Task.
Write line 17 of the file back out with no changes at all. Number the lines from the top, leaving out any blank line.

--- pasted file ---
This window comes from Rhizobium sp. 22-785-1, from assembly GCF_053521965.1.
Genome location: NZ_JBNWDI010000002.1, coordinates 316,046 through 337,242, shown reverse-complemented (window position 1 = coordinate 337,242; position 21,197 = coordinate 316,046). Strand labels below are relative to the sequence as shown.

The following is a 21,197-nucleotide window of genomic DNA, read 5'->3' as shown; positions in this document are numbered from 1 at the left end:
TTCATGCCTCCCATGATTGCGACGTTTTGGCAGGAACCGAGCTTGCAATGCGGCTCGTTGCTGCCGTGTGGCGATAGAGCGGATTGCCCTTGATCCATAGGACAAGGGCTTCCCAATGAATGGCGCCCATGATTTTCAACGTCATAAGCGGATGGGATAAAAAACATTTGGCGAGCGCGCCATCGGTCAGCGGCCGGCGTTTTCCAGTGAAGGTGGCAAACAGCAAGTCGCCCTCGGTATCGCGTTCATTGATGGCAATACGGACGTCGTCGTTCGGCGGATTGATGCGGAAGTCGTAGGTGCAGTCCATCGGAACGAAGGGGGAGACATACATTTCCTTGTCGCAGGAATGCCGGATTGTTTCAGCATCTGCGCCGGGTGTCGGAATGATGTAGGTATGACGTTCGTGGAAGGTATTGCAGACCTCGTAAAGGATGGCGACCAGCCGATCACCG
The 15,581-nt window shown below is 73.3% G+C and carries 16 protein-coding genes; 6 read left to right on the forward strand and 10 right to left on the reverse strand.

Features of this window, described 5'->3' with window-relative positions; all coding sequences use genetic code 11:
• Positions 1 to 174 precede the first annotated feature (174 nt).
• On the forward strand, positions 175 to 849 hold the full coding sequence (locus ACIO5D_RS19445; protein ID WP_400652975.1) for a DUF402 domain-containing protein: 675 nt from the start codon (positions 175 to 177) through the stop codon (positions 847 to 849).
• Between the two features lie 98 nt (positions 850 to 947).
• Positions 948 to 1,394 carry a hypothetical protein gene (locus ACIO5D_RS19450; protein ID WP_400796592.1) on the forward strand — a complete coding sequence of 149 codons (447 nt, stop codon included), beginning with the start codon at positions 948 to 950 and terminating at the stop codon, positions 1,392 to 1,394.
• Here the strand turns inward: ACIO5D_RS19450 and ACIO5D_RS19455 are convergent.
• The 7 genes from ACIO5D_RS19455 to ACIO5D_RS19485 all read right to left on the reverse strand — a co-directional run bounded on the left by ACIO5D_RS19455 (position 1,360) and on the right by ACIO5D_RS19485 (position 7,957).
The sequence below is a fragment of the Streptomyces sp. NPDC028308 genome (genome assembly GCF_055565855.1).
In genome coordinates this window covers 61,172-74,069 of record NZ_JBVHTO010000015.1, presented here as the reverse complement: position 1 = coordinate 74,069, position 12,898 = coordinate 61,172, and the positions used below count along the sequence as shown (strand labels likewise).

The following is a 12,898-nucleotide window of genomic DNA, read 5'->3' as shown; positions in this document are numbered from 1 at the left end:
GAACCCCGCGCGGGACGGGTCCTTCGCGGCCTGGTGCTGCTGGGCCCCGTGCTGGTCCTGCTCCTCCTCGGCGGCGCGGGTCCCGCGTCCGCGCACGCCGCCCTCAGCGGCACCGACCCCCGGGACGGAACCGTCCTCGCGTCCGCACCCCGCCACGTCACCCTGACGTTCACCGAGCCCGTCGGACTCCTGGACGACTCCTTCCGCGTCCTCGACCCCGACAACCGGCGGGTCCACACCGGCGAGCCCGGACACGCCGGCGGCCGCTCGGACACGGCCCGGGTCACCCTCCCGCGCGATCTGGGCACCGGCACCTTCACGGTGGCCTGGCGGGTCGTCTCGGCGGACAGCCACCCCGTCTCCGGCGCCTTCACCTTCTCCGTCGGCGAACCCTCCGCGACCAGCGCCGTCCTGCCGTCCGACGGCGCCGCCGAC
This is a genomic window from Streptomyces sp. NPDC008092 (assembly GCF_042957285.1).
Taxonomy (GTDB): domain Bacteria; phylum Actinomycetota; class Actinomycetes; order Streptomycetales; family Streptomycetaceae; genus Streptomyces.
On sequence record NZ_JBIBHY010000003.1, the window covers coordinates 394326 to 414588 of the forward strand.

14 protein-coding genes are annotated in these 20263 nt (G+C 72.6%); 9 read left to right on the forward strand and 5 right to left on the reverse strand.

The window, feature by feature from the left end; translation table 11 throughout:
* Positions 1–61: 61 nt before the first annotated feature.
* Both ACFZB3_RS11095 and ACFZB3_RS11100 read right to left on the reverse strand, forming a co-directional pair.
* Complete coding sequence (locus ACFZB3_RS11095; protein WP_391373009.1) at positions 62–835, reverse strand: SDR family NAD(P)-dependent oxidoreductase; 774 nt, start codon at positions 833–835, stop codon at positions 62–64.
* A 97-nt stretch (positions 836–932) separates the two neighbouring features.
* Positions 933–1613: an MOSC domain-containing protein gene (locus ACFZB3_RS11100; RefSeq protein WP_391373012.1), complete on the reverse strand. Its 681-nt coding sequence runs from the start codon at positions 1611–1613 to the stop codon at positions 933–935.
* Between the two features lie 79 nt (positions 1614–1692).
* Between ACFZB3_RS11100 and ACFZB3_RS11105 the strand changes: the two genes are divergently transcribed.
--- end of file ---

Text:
This is a genomic window from Streptomyces sp. NPDC008092 (assembly GCF_042957285.1).